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Foxconn eyes display-making plant in US

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Foxconn eyes display-making plant in US

Foxconn Technology is considering setting up a display-making plant in the United States, a move announced as President Donald Trump continued to press business leaders to return manufacturing jobs to the country.

Foxconn CEO Terry Gou told reporters at a company event Jan. 22 that Foxconn could invest $7 billion or more in a U.S. plant, according to Reuters, though he noted that the plan was not definite and remained subject to negotiations with U.S. regulators.

"There is such a plan, but it is not a promise. It is a wish," Gou reportedly said. He added that the Taiwanese electronics maker has long been mulling U.S. manufacturing, but the issue came up again after Gou talked with Masayoshi Son, the CEO of Japan's SoftBank Group Corp, which owns a majority stake Sprint Corp., just before Son met with then President-elect Trump in New York

On Jan. 23, Trump singled out the Foxconn executive's comments in a meeting with business leaders at the White House, vowing that his administration would "expedite" any request to move manufacturing to the U.S.

"Foxconn is going to spend a tremendous amount of money on building a massive plant, and probably more than one," he told the attendees, including Dell Technologies CEO Michael Dell, Elon Musk of Tesla Motors Inc. and SpaceX and Wendell Weeks, the CEO of glassmaker Corning, which manufactures glass for Apple Inc.'s iPhones. "So that's what we want; we want people, we want to start making our products again. We don't want to bring them in, we want to make them here."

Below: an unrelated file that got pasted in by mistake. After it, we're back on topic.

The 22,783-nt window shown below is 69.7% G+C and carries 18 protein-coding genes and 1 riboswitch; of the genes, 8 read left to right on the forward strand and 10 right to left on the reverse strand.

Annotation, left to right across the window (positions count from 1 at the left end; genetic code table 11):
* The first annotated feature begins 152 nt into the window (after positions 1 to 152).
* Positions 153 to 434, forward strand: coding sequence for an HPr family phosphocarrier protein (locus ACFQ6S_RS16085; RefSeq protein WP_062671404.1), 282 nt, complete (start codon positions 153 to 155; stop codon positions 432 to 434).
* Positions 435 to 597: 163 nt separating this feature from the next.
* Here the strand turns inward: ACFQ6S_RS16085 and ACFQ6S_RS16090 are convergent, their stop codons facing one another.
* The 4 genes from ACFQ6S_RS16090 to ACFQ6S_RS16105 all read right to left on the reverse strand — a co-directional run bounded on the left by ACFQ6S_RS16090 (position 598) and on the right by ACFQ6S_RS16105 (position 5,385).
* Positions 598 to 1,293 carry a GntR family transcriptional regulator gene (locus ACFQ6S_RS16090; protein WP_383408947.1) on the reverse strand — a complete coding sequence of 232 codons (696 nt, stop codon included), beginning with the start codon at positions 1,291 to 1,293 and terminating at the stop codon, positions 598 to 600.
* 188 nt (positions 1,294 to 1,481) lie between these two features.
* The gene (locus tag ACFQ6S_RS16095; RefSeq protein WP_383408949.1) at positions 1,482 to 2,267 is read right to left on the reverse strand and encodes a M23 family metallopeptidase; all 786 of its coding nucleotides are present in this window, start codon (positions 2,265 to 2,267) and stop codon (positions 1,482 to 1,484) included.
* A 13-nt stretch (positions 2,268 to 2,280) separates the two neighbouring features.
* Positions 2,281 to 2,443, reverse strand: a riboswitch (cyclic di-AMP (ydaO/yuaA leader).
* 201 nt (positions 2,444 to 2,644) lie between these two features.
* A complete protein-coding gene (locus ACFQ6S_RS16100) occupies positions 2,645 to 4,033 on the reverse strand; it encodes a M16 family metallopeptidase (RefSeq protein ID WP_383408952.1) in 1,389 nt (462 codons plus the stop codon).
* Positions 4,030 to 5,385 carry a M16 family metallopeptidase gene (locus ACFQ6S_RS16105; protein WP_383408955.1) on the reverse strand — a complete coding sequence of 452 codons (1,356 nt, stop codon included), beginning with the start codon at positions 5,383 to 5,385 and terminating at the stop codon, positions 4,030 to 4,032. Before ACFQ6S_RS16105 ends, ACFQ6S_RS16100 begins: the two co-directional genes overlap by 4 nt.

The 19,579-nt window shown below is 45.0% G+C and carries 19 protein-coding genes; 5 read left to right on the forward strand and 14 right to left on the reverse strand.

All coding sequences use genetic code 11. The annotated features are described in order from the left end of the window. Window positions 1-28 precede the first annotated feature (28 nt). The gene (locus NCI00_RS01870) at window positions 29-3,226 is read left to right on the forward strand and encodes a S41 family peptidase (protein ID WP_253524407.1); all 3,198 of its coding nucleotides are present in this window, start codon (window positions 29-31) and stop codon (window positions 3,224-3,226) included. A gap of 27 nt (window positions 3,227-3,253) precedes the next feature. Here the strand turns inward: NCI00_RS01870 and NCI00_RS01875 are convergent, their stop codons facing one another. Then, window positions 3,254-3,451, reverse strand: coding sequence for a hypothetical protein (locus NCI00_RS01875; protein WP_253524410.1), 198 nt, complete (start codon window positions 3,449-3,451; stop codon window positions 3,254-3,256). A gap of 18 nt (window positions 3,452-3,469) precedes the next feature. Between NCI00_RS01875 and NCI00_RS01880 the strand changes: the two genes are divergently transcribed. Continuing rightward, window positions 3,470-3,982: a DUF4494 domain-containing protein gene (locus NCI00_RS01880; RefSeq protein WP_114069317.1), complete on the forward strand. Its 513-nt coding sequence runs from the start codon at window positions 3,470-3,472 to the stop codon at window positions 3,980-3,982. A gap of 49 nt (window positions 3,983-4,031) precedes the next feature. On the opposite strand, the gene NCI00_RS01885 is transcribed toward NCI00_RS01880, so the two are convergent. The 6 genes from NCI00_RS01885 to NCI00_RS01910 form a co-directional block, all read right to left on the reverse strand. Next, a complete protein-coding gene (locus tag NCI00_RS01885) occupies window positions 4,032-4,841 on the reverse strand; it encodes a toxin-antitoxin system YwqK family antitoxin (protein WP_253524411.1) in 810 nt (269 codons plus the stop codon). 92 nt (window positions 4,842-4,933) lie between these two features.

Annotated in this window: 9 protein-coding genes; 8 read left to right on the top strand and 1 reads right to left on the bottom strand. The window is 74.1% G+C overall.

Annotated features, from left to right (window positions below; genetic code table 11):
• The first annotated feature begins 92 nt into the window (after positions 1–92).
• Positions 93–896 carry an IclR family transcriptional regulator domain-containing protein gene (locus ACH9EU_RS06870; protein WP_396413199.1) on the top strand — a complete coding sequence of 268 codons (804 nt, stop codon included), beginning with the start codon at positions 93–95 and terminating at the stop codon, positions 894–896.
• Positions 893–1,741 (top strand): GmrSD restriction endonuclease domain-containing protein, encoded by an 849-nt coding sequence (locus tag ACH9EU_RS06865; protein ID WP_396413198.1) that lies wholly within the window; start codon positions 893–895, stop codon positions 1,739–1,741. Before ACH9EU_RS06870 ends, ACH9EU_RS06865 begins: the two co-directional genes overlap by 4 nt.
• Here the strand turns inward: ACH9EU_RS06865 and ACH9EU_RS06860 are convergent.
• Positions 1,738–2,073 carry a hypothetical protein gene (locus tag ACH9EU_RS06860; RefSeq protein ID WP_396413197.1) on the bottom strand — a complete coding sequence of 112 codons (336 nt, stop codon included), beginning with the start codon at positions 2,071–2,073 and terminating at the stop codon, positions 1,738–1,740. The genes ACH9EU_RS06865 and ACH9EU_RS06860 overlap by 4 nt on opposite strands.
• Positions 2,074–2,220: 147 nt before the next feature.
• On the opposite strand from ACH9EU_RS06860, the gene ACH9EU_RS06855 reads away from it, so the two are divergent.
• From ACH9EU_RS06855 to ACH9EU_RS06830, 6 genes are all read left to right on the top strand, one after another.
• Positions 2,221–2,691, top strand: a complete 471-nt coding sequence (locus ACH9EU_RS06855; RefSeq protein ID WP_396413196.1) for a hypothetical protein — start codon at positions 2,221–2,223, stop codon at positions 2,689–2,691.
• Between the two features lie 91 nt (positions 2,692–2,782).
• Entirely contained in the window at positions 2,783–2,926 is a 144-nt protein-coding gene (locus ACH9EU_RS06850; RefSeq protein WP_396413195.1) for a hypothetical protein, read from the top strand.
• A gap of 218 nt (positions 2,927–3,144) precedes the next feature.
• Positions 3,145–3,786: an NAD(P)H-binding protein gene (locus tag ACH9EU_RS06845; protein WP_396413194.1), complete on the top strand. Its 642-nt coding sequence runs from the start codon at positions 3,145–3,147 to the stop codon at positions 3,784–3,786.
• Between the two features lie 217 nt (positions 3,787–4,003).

Foxconn, formally known as Hon Hai Precision Industry Co. Ltd. is a prominent Apple supplier. Apple's manufacturing base in China has repeatedly prompted criticism from the new U.S. president.

But Foxconn's plans are likely rooted in technological advantages, not politics, argued Vivek Wadhwa, a professor at Carnegie Mellon University's Silicon Valley campus.

"They couldn't have decided this overnight, this is based on the progress in the last year or two, because with robotics, everything has changed," he said. Moving to robotic assembly and away from massive plants that became the norm for manufacturing in China also allows Foxconn to avoid long-running concerns about working conditions at the company's plants, Wadhwa added.

Foxconn's Gou reportedly told SoftBank's Son last month that the company's proposal, which would involve its Sharp Corp. unit, could create between 30,000 and 50,000 jobs. Foxconn has existing operations in Pennsylvania, which is a state the company would prioritize, Gou said, according to Reuters.

In his Jan. 22 comments, Gou noted that the company would also remain active in China, despite questions about whether moves to manufacture outside the country could disrupt China's prominence in electronics manufacturing.